This hormone blood test for women evaluates hormonal balance in both pre-and post-menopausal women, using a single blood sample. It looks at:
- • Three estrogens – The balance of estrone, estradiol, and estriol.
- • Progesterone – This hormone rises and falls during the menstrual cycle, influencing fertility and PMS, and after menopause it modulates the effects of estrogens
- • Two androgens – Both testosterone and DHEA affect sexual function, body composition, and cognition
- • Estrogen metabolites – The “2” and “16a” forms of hydroxylated estrone have different affects on genetic expression and rate of cell proliferation – their ratio may indicate a woman’s risk for breast and endometrial cancer
- • Sex hormone-binding globulin (SHBG) – influences the circulating levels of free testosterone and estradiol.
DIAGNOSTIC TESTS TO DETERMINE IF YOU ARE GOING THROUGH EARLY MENOPAUSE
Okay, so you think you might be experiencing early menopause or premature ovarian failure. You’ve noticed a number of symptoms, and you suspect menopause might be at the heart of the matter. Now what? How can you be sure what is happening to you is menopause or POF and not something else? The only way to be sure, as you would expect, is to see your doctor.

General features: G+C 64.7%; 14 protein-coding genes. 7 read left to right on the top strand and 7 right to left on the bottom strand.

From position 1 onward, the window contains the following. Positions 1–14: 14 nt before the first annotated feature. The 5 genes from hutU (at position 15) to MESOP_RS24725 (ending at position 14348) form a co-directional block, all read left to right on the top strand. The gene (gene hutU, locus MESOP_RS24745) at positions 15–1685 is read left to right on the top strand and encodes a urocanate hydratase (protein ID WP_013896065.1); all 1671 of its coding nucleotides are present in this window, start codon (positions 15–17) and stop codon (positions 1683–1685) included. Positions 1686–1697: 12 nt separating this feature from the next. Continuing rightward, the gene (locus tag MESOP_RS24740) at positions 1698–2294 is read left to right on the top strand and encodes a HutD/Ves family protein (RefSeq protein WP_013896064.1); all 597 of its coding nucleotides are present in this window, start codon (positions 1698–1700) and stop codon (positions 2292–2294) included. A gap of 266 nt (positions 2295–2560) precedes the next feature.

Even then, you may run into problems. If your doctor has the knee-jerk reaction that a woman in her 20s or 30s is too young for menopause, you may wind up being misdiagnosed as suffering from anything from stress (the old catch-all) to absolutely nothing — the “it’s all in your head” diagnosis. This is why it is important for you to know what tests to ask for — and to know what those tests mean.
Following, then, is a list of the different hormone tests that may help you determine just what’s happening with your body — and whether or not your ovarian function is showing signs of menopause or ovarian failure.
Some important points to keep in mind:
— In general, if you’re still getting a period, most doctors recommend that you get your blood levels taken on day 3 of your cycle — that is, the third day of your period. If you no longer are getting a period, then you can get tested at any time.
— Because hormone levels can and do fluctuate, many doctors advise getting tested more than once — about a month apart. This is particularly important if you are still getting your period and/or have few symptoms, as there is a slim chance you’re experiencing what is sometimes called “temporary menopause” — a condition sometimes brought on by traumatic stress among other things. It’s also important if your hormone levels come back normal, but you are experiencing definite symptoms, since you may indeed be beginning menopause, but your hormone levels didn’t show it at that particular time.
— Different labs may use different ranges in their testing. So if and when you do get tested, be sure to ask your doctor not only for your specific results, but also for the range used by the lab.